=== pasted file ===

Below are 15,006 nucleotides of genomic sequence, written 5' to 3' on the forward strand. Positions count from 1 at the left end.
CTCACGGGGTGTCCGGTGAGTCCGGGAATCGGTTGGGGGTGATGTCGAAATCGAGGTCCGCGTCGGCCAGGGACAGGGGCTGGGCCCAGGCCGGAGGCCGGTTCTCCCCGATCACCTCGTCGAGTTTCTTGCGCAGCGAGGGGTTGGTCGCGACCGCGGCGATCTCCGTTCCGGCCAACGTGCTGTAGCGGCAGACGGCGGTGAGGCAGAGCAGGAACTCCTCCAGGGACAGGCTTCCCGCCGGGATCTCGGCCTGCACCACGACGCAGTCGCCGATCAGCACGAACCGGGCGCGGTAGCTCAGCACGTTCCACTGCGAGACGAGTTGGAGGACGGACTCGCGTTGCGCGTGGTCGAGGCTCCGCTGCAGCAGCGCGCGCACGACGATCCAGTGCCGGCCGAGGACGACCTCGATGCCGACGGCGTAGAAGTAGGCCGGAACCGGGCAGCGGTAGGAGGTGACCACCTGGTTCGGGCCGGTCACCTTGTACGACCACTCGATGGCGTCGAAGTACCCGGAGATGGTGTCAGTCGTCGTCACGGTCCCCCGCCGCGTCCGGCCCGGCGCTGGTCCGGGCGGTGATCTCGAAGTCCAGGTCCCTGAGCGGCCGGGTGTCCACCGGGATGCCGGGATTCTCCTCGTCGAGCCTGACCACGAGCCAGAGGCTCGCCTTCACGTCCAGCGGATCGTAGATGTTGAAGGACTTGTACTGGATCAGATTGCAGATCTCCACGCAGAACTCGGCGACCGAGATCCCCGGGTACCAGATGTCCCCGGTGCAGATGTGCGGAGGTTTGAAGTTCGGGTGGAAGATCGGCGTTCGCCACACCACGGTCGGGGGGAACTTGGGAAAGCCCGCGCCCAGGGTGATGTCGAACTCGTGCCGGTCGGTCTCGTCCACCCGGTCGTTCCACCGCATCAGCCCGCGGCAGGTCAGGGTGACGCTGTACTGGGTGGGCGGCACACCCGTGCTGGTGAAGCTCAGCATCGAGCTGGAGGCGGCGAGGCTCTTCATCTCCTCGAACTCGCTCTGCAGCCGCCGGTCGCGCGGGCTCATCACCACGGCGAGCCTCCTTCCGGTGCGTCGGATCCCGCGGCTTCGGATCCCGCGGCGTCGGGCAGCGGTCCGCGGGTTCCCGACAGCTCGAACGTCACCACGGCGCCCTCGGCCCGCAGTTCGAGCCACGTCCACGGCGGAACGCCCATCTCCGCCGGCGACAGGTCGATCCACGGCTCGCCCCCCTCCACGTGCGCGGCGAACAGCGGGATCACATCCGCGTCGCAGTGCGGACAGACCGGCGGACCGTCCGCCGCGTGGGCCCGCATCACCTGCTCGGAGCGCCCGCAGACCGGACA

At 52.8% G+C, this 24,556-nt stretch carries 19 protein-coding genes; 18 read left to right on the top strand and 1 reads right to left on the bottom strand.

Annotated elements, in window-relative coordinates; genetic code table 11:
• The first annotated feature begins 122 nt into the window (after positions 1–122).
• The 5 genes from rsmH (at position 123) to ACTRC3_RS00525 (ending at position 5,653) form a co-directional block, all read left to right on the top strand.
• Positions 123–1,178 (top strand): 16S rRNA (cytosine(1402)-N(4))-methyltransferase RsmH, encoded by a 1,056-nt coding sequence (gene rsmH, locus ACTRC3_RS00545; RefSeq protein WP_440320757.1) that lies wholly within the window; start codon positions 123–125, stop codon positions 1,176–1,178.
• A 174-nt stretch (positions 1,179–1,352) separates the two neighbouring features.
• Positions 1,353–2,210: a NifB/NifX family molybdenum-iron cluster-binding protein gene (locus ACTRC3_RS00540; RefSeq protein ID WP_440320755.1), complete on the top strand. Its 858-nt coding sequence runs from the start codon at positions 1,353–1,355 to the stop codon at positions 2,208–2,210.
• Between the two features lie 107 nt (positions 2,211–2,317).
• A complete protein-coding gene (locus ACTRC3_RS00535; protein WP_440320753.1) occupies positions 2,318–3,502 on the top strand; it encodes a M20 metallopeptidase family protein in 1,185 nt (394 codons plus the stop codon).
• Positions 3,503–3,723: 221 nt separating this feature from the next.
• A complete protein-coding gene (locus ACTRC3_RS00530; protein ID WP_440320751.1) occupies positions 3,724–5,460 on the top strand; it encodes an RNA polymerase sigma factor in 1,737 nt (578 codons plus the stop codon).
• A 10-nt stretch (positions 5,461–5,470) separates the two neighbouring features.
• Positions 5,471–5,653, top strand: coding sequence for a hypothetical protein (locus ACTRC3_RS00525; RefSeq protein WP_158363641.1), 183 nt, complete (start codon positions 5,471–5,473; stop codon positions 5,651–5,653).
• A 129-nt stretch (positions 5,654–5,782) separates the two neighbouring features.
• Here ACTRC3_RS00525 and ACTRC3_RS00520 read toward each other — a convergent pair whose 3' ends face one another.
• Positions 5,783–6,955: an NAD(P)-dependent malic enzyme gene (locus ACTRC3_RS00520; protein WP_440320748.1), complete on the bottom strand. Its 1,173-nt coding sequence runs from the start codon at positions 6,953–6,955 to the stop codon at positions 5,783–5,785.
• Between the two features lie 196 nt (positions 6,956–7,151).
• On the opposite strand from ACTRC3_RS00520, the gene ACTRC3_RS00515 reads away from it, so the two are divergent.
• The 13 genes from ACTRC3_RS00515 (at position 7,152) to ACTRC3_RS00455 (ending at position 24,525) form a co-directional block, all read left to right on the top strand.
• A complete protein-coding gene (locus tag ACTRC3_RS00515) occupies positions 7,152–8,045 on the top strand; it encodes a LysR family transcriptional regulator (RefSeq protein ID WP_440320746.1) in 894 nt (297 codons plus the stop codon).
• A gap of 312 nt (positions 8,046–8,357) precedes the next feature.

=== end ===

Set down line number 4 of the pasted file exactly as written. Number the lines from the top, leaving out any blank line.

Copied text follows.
Annotated elements, in window-relative coordinates; genetic code table 11: